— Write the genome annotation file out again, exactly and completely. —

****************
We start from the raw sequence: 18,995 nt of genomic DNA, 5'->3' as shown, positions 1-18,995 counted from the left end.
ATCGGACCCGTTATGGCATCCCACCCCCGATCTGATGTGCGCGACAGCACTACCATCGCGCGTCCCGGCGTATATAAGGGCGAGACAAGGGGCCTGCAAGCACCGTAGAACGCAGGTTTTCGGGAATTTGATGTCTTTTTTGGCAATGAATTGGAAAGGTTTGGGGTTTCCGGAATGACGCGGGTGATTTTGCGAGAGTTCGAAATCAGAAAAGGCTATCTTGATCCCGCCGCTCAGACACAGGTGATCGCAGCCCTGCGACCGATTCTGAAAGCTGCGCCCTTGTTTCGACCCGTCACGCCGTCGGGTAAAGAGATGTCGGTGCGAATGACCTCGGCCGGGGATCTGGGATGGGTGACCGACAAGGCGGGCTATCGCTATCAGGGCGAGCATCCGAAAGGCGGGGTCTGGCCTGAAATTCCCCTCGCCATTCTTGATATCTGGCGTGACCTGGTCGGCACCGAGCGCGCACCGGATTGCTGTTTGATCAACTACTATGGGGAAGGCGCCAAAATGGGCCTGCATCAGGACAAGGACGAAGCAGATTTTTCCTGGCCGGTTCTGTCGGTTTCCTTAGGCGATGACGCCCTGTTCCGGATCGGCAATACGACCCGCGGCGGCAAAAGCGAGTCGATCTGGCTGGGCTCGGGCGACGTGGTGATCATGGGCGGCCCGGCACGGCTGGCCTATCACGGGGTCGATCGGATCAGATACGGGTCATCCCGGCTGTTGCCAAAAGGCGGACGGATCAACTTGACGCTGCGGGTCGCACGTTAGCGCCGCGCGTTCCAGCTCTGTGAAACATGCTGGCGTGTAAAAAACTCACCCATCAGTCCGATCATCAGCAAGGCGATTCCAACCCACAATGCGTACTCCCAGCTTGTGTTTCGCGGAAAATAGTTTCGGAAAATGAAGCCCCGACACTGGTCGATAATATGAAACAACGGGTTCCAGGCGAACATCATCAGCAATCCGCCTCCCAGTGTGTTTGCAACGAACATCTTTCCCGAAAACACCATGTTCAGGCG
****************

We start from the raw sequence: 18,995 nt of genomic DNA, 5'->3' as shown, positions 1-18,995 counted from the left end.
ATCGGACCCGTTATGGCATCCCACCCCCGATCTGATGTGCGCGACAGCACTACCATCGCGCGTCCCGGCGTATATAAGGGCGAGACAAGGGGCCTGCAAGCACCGTAGAACGCAGGTTTTCGGGAATTTGATGTCTTTTTTGGCAATGAATTGGAAAGGTTTGGGGTTTCCGGAATGACGCGGGTGATTTTGCGAGAGTTCGAAATCAGAAAAGGCTATCTTGATCCCGCCGCTCAGACACAGGTGATCGCAGCCCTGCGACCGATTCTGAAAGCTGCGCCCTTGTTTCGACCCGTCACGCCGTCGGGTAAAGAGATGTCGGTGCGAATGACCTCGGCCGGGGATCTGGGATGGGTGACCGACAAGGCGGGCTATCGCTATCAGGGCGAGCATCCGAAAGGCGGGGTCTGGCCTGAAATTCCCCTCGCCATTCTTGATATCTGGCGTGACCTGGTCGGCACCGAGCGCGCACCGGATTGCTGTTTGATCAACTACTATGGGGAAGGCGCCAAAATGGGCCTGCATCAGGACAAGGACGAAGCAGATTTTTCCTGGCCGGTTCTGTCGGTTTCCTTAGGCGATGACGCCCTGTTCCGGATCGGCAATACGACCCGCGGCGGCAAAAGCGAGTCGATCTGGCTGGGCTCGGGCGACGTGGTGATCATGGGCGGCCCGGCACGGCTGGCCTATCACGGGGTCGATCGGATCAGATACGGGTCATCCCGGCTGTTGCCAAAAGGCGGACGGATCAACTTGACGCTGCGGGTCGCACGTTAGCGCCGCGCGTTCCAGCTCTGTGAAACATGCTGGCGTGTAAAAAACTCACCCATCAGTCCGATCATCAGCAAGGCGATTCCAACCCACAATGCGTACTCCCAGCTTGTGTTTCGCGGAAAATAGTTTCGGAAAATGAAGCCCCGACACTGGTCGATAATATGAAACAACGGGTTCCAGGCGAACATCATCAGCAATCCGCCTCCCAGTGTGTTTGCAACGAACATCTTTCCCGAAAACACCATGTTCAGGCG